(A version of this article appeared on Cricinfo's "Inbox" blog in January 2010)
Pakistan’s Mohammad Amir should bring a smile to the faces of cricket fans in the decade ahead
Six months ago, I was watching from the lower tier of the Grandstand at Lord’s as Mohammad Amir ran in to bowl the first ball of the ICC World Twenty20 Final. I nervously reminded my brother, who was sitting next to me, that I had earlier picked out Pakistan as the team most likely to halt Sri Lanka’s march towards victory. I knew that unlike the other semi-finalists (South Africa and West Indies), Pakistan were used to facing Sri Lanka’s unorthodox bowling attack, and although Sri Lanka had come out on top when the two sides met in the group stages, I was wary that Shahid Afridi’s sensational catch against New Zealand had sparked the kind of hot streak that always makes Pakistan a dangerous proposition at the business end of big tournaments.
But if I was nervous, how did Mohammad Amir feel? The left arm quick was just 17 and his international career barely two weeks old. Here he was in a major final at Lord’s. The outfield was a lush, brilliant green, but the stands were even greener, thanks to the masses of flag-waving, klaxon-sounding, Zindabad-shouting, Pakistan fans. Over in Pakistan itself, a nation deprived of international cricket after the Lahore attacks was no doubt in front of its TV sets, while up in the Sky Sports commentary box, Amir’s mentor Wasim Akram was at the microphone. On strike, awaiting Amir’s first ball was the Player of the Tournament, Tillakaratne Dilshan, who up until then had sliced, diced and daringly Dilscooped anything that had been served up to him.
How would the teenager begin?
With a bouncer. A rapid bouncer, and well-directed too, forcing Dilshan to duck out of the way at the last minute. Next up? More short balls, pushing 90mph and cramping the batsman for room. The plan was simple and the execution perfect. On the fifth ball of the over, Dilshan skied an attempted pull to short fine leg, and Sri Lanka were 0 for 1. To my left, four men dressed in orange jumpsuits forgot about waving their improvised banner saying “Guantanamo Bay: Day Release” as they hugged each other in delight. “Dil Dil Pakistan” blared out of the stand’s PA system for the first time in the match, though you could scarcely hear it over the noise of the crowd. What a start for Pakistan, and what a start for Mohammad Amir!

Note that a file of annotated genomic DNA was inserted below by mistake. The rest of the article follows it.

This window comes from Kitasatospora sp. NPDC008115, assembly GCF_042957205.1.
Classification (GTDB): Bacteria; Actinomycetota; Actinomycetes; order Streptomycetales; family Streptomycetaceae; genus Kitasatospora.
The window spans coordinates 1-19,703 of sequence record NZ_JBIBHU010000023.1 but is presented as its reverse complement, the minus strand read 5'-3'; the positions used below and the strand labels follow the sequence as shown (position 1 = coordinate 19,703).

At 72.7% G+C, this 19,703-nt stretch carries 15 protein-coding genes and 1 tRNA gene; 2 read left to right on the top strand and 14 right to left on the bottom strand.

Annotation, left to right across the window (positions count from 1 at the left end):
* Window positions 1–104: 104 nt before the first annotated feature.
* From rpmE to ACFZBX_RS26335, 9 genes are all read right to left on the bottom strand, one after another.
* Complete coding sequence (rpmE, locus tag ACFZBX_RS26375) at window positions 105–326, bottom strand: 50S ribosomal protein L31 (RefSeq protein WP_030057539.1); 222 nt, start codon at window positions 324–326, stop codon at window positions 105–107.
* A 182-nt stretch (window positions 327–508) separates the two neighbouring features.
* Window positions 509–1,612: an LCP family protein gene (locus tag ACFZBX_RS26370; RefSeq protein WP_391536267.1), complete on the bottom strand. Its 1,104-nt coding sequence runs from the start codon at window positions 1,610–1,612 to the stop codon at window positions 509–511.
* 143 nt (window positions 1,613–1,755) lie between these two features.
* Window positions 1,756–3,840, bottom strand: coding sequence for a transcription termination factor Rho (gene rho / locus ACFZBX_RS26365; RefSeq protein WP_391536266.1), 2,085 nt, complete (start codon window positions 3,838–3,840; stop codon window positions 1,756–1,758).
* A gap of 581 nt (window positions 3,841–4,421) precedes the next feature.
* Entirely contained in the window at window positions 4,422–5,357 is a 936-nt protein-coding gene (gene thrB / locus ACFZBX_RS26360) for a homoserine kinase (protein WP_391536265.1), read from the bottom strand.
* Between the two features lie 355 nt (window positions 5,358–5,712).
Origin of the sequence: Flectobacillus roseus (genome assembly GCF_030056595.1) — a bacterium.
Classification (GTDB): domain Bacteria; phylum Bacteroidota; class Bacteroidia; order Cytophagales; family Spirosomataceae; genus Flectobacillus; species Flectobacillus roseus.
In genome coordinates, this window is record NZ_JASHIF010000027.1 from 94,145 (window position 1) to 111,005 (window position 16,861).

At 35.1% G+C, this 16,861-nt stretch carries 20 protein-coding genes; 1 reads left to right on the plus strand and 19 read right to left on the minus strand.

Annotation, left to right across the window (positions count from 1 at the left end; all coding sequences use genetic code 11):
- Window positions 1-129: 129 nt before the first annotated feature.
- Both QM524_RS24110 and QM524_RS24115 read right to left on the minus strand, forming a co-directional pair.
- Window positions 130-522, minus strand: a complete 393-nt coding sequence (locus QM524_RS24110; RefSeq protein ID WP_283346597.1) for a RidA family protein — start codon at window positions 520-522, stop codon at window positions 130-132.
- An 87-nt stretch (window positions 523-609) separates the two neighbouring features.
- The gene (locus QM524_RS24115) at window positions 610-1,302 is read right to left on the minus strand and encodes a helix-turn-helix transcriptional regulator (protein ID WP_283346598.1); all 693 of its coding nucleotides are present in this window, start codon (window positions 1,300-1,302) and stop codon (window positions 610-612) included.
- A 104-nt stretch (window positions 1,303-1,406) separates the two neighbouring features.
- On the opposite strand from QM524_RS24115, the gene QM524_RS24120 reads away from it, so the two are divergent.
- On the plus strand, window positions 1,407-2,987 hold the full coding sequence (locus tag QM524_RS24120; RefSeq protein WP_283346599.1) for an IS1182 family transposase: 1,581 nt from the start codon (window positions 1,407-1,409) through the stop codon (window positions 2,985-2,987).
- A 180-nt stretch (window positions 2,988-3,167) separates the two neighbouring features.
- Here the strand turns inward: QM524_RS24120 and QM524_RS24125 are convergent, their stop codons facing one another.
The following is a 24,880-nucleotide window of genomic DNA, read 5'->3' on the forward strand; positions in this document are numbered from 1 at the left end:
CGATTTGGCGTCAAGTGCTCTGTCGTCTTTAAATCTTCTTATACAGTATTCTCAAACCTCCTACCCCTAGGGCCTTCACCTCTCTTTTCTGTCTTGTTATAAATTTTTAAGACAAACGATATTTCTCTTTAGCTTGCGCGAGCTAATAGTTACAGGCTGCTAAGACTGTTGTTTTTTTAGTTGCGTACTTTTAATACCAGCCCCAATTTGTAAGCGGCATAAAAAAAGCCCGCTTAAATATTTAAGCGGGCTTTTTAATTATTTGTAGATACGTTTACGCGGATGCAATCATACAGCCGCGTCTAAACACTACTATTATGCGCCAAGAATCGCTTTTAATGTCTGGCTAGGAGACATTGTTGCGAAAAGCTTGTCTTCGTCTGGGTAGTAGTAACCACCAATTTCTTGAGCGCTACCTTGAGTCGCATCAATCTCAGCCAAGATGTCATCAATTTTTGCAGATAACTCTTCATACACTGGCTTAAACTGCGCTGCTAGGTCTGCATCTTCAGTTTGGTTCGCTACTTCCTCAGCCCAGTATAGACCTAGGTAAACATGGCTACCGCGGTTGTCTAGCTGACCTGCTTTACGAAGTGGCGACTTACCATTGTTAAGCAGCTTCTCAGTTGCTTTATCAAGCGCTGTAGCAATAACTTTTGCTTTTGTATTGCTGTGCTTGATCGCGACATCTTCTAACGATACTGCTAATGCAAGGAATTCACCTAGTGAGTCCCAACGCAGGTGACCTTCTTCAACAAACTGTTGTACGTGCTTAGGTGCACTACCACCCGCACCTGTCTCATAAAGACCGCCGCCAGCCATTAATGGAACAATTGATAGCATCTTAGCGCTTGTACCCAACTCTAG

Abdul Razzaq then picked up three wickets, before Shahid Afridi stole the show with a tight spell of leg-spin and a mature, match-winning fifty. Amir finished with the unremarkable figures of 1 for 30 from 4 overs, but his opening over – a wicket maiden – was anything but unremarkable and played a big role in putting Pakistan on course for victory.
A few days ago, I was watching from the less atmospheric but rather more comfortable vantage point of my parents’ couch as Amir ripped through the Australian middle order in the Boxing Day Test. On the fourth successive day of hot sunny weather at the MCG, he was generating 90mph pace from his 75kg frame and getting the ball to reverse swing in both directions. Michael Clarke groped around for a little while before being caught behind. Marcus North was castled a few overs later, bringing Brad Haddin to the crease. Coming round the wicket to the right-hander, Amir nearly forced a big inswinger through his defences. The next ball swung away, found the outside edge of Haddin’s bat on the way through to Kamran Akmal’s gloves, and made Amir – still 17 – the youngest fast bowler to take a 5-wicket haul in Test cricket.
The best bit, however, came a couple of minutes after that, as Amir turned to walk towards the umpire at the end of the over. Facing him stood Shane Watson. The previous day, the Pakistani had blown the burly Queenslander a mock kiss after one particularly tasty bouncer. Now, exhausted but elated, Amir broke out into a massive, toothy, teenage grin. Watson tried his best to maintain his frown but couldn’t – he too broke into a smile as he looked down at his bat.